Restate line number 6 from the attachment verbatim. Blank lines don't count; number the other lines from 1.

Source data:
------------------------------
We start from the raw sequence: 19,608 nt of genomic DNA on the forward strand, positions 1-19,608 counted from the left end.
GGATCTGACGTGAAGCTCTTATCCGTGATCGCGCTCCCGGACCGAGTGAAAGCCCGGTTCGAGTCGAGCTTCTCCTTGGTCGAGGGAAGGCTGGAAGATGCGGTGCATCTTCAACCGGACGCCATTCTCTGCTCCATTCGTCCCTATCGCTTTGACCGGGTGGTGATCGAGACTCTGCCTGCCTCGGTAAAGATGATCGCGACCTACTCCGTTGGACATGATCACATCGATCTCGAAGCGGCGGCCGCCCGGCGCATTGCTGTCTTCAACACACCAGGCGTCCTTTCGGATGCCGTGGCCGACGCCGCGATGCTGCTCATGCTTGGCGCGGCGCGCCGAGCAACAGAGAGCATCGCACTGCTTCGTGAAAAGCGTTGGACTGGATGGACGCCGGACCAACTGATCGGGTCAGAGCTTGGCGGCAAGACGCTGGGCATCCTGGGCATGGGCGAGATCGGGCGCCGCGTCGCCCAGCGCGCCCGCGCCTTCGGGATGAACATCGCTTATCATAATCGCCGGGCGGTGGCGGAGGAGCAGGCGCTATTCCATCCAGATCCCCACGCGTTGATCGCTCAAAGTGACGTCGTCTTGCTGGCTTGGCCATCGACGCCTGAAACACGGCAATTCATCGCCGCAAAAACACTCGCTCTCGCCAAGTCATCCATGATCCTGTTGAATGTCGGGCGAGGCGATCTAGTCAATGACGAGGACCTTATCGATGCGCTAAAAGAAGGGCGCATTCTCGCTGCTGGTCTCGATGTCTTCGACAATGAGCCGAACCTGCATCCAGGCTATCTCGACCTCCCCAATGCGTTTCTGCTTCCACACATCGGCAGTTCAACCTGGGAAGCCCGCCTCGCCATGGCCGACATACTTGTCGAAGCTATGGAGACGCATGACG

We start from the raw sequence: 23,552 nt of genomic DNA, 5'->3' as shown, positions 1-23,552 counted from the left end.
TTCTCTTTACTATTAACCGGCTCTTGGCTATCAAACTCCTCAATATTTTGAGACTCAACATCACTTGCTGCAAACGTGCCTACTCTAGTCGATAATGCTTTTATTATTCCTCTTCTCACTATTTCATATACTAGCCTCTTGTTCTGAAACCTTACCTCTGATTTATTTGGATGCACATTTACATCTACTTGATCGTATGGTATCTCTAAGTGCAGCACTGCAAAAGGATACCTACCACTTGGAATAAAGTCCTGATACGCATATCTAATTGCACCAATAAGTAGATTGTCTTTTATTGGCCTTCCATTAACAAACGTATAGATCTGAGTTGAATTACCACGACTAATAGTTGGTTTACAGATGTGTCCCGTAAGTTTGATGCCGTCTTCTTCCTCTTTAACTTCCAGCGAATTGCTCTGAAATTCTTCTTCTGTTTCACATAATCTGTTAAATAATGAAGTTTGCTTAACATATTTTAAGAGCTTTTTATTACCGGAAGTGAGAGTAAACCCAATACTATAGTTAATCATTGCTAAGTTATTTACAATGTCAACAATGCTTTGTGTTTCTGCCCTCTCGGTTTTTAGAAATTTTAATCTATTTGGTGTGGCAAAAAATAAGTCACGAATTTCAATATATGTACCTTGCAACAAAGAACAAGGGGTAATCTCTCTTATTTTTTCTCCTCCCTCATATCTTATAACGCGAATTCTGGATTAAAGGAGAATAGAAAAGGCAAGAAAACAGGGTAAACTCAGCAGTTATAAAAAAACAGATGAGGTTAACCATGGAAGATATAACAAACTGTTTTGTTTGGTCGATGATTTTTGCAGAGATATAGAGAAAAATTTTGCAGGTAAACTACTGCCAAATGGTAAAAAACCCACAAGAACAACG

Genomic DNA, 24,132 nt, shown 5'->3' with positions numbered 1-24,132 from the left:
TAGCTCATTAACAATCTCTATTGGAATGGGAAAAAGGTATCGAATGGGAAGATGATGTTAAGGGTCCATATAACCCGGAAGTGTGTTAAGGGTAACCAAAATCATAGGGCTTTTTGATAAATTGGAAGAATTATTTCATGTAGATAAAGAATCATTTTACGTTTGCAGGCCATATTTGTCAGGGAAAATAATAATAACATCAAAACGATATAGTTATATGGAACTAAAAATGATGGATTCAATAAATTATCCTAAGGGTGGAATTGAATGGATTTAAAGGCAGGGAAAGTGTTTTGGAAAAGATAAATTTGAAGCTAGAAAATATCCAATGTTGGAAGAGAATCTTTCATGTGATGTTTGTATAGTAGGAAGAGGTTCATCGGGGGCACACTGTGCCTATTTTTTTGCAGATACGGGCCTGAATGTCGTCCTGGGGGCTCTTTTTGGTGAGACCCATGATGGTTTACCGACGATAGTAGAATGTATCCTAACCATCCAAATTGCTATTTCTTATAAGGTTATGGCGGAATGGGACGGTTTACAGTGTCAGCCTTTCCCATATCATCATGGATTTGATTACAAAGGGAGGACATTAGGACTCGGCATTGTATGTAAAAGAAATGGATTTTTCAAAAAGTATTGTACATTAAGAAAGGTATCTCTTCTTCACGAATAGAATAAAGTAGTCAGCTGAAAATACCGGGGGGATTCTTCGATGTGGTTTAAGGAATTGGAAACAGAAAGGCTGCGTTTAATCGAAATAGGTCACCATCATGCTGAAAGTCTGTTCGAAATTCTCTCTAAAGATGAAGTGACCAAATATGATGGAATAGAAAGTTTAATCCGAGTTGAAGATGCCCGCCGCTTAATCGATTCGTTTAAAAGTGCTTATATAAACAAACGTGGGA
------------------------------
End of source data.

TAGCTCATTAACAATCTCTATTGGAATGGGAAAAAGGTATCGAATGGGAAGATGATGTTAAGGGTCCATATAACCCGGAAGTGTGTTAAGGGTAACCAAAATCATAGGGCTTTTTGATAAATTGGAAGAATTATTTCATGTAGATAAAGAATCATTTTACGTTTGCAGGCCATATTTGTCAGGGAAAATAATAATAACATCAAAACGATATAGTTATATGGAACTAAAAATGATGGATTCAATAAATTATCCTAAGGGTGGAATTGAATGGATTTAAAGGCAGGGAAAGTGTTTTGGAAAAGATAAATTTGAAGCTAGAAAATATCCAATGTTGGAAGAGAATCTTTCATGTGATGTTTGTATAGTAGGAAGAGGTTCATCGGGGGCACACTGTGCCTATTTTTTTGCAGATACGGGCCTGAATGTCGTCCTGGGGGCTCTTTTTGGTGAGACCCATGATGGTTTACCGACGATAGTAGAATGTATCCTAACCATCCAAATTGCTATTTCTTATAAGGTTATGGCGGAATGGGACGGTTTACAGTGTCAGCCTTTCCCATATCATCATGGATTTGATTACAAAGGGAGGACATTAGGACTCGGCATTGTATGTAAAAGAAATGGATTTTTCAAAAAGTATTGTACATTAAGAAAGGTATCTCTTCTTCACGAATAGAATAAAGTAGTCAGCTGAAAATACCGGGGGGATTCTTCGATGTGGTTTAAGGAATTGGAAACAGAAAGGCTGCGTTTAATCGAAATAGGTCACCATCATGCTGAAAGTCTGTTCGAAATTCTCTCTAAAGATGAAGTGACCAAATATGATGGAATAGAAAGTTTAATCCGAGTTGAAGATGCCCGCCGCTTAATCGATTCGTTTAAAAGTGCTTATATAAACAAACGTGGGA